-Use any good cedar and other wood post-sized wood to begin to fence in the field, so I can introduce chickens and protect future hugel and swale plantings.

My main questions or areas for seeking advice are...

-What do I plant for a visual screen with the neighbors that I can manage to suit both of our needs? I like the idea of bamboo, but i know that it can be considered invasive/a nuisance (although I would love to use it for building things!)

-I've seen Hugels in and amongst trees- is my skepticism about lack of sunlight unfounded? Additionally, what kind of under-story plants do people normally plant on these?

-I'm having trouble finding info on rules and regulations for waterways in my specific area- I would love to put some dams/ponds along the creek that runs through the property (the thinner blue line). I'm not in a rush, as I don't have the resources to do much about it yet, but want to make sure I don't set myself up for a lawsuit or a government inquiry. If done well, I think I could supply the field with all of the irrigation it could ever need (swales both retaining water but also helping feed the waterway).

-What information about the site can I provide to make it easier for y'all to give me advice?

Here are a few pics... (More to come- I'm making a set of Flickr albums and also will upload pictures as they are relevant and I have time!
Overview-of-Site.PNG
[Thumbnail for Overview-of-Site.PNG]
Site Overview, USGS Topo Lines, and main inhabited areas...
Misc-Woods-DEBRIS.jpg
[Thumbnail for Misc-Woods-DEBRIS.jpg]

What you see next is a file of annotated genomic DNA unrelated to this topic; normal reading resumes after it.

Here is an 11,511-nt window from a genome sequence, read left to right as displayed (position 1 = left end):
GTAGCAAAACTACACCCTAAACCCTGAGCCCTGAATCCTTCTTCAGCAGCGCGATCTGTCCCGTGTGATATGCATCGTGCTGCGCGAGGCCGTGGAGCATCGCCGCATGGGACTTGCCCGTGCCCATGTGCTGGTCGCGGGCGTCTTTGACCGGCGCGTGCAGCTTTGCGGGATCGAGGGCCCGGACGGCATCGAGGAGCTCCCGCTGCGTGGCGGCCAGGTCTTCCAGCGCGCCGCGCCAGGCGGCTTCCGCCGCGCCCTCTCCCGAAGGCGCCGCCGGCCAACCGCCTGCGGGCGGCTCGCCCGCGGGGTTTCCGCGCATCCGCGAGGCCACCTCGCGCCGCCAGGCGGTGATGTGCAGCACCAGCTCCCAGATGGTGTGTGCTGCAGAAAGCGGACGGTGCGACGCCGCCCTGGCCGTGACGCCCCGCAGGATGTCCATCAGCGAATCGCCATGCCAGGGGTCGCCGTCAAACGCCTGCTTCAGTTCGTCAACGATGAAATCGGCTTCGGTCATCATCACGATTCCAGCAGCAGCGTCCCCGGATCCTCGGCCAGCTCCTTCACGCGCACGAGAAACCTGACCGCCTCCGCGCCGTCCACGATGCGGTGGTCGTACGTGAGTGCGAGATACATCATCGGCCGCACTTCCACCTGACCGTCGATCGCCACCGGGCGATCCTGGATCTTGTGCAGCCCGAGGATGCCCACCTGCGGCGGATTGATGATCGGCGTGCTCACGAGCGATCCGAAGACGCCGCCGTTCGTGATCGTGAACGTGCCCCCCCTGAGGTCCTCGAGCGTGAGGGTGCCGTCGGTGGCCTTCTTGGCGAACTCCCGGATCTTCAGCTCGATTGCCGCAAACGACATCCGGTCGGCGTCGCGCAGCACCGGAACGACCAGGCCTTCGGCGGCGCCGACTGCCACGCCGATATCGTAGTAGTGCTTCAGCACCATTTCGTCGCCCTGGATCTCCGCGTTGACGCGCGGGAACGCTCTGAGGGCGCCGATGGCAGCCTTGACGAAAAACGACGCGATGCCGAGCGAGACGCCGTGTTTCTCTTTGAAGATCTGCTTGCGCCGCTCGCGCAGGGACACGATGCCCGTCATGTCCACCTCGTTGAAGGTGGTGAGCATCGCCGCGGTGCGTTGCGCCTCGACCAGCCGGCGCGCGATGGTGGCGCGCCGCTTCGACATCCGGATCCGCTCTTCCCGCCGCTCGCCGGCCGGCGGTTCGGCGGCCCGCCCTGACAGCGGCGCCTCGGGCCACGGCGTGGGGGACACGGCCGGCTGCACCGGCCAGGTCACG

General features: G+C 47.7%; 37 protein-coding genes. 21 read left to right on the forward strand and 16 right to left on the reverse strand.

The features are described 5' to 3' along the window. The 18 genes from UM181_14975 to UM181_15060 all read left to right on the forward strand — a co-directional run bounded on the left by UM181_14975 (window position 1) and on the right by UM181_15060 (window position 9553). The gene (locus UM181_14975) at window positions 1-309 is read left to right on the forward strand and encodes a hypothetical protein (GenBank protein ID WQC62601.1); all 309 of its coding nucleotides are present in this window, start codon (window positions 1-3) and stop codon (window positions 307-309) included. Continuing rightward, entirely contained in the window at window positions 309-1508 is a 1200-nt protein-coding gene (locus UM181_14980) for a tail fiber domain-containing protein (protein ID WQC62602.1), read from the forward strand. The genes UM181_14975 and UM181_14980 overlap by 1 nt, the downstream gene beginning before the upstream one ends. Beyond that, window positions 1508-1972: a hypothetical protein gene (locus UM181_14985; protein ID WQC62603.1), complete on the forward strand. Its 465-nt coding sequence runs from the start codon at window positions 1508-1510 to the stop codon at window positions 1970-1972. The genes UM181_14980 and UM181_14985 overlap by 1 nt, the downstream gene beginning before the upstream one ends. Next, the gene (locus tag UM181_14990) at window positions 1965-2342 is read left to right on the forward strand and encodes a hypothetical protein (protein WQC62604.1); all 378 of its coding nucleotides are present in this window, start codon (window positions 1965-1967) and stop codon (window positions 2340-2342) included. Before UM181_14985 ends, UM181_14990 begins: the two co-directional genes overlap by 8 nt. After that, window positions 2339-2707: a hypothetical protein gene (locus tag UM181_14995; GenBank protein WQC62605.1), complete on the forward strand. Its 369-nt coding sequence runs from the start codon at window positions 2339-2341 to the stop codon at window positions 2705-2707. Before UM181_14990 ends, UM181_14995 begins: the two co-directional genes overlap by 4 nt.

So. Much. Debris. There have been wind storms lately too so it seems like there is more every time I walk around...
Field-Low-Point-looking-North-East.jpg
[Thumbnail for Field-Low-Point-looking-North-East.jpg]
If my neighbors shed was just a little further east.... (or if I plant a bunch of cool stuff!)
 
D Stark
Posts: 9
Location: NYC and Catskills
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Densely planted sunchokes make a good screen during the warmer months. For a more year round screen, try poplar, black locust, willow, or any other fast growing species. The dec can help you there with affordable seedlings.

In a temperate climate, soft fruits such as berries can do ok in the understory. Otherwise, most tree crops need full sun for max production. I was thinking of doing groundnut or air potato in the understory as a vine crop.

Not sure of the laws in regards to pond building, however you have an ideal pond site to the left of the field. Notice the shape of the contour line in relation to the creek. Though you probably won't have to irrigate much.
 
Glenn Herbert